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I have an ASP.Net application that performs some database initialization during Application_Start in Global.asax. I'm using IIS Express to debug the application.

I find that if I stop debugging, clear the database, and restart again, the Application_Start code does not get called and my database is not initialized properly, so my application fails. This is because the IIS Express instance is still running after debugging stops. Rather than restarting it, Visual Studio appears to be attaching to the existing process.

Is there a way to change this behavior such that starting a new debugging session always restarts the application process in IIS Express (or resets the application pool in regular IIS)?

Alternatively, is there a way to force IIS Express to shut down when the debugging session ends?

I did find that if I check "Enable Edit and Continue" from the Web dialog in the project settings, that it has the side effect of stopping IIS Express when debugging ends. But I'm not sure I want to introduce the side-effects of Edit and Continue just for the purposes of stopping IIS Express. Surely there's a better way?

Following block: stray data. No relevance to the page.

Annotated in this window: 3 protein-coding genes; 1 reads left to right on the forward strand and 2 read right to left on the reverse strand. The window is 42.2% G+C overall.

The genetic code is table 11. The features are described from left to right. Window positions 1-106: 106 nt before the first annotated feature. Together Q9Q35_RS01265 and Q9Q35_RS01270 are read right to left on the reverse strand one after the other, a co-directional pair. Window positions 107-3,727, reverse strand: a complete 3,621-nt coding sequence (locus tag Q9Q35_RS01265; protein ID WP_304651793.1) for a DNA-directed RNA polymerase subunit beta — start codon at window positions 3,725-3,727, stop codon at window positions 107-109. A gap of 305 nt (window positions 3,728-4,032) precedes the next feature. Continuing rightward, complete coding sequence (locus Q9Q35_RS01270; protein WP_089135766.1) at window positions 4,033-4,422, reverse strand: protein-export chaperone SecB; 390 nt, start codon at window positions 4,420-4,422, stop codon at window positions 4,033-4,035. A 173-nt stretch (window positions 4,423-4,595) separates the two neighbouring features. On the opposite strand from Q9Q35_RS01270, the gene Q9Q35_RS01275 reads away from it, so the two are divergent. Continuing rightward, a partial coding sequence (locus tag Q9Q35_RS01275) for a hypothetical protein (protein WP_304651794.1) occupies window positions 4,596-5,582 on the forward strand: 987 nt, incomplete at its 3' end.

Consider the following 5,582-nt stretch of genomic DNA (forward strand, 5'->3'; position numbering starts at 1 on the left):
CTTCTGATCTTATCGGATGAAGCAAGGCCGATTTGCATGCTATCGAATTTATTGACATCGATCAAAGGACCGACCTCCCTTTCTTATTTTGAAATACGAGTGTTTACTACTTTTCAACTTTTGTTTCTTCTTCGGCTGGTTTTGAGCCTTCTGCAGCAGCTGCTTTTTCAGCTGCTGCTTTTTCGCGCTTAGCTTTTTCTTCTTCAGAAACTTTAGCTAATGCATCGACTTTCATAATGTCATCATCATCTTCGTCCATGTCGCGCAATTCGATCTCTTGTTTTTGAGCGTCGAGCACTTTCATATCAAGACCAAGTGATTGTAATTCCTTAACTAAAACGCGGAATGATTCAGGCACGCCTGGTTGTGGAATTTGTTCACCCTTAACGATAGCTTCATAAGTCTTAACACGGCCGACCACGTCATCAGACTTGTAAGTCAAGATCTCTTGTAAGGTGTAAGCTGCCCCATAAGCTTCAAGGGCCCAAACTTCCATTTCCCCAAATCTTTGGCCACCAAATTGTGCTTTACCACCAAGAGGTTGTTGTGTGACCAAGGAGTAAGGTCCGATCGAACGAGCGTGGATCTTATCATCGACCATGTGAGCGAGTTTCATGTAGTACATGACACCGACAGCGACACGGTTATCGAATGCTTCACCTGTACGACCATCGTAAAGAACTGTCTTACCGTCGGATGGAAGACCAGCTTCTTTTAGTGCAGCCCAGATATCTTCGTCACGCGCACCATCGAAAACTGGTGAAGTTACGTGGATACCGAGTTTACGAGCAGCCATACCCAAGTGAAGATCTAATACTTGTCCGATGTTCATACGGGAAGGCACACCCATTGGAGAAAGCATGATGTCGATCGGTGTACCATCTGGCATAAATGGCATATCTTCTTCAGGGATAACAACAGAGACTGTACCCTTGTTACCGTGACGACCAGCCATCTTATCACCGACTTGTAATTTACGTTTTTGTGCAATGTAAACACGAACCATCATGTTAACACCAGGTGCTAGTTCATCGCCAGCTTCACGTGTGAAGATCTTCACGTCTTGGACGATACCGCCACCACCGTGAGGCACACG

Not sure if it matters, but this is VS2012.

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up vote 16 down vote accepted

Unfortunately it's not achievable through configuration. I may propose you another trick, but it's up to you to decide whether it's better than yours or not :)

You may create a post-build event which changes the timestamp of a web.config file. I used a touch.exe tool from You also need to set the "Run the post-build event" to Always. So your "Build Events" configuration may look as follows:

enter image description here

With this option set anytime you start the debugger, web.config timestamp is getting updated causing application restart (application appdomain reload) on the first request - but at this point you are already attached to this process so your Application_ event breakpoints should work.

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This works beautifully. Thanks! – Matt Johnson Sep 26 '12 at 17:02
+1, Lifesaver trick! – smirkingman Jul 9 '13 at 21:01

You can use a Powershell one-liner to avoid relying on an external app:

powershell -NoProfile -Command (Get-Item "<path>\Web.config").lastwritetime=(Get-Date)

Original inspiration comes from here...

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You can just use the macro $(ProjectDir) then don't even have to manually set a value for <path> – gregmac Dec 3 '15 at 15:41
Sure, if that fits your needs. But in my case, I needed to restart an external app so it's more like %ENV_VARIABLE%\Web.config – dstj Dec 4 '15 at 14:56

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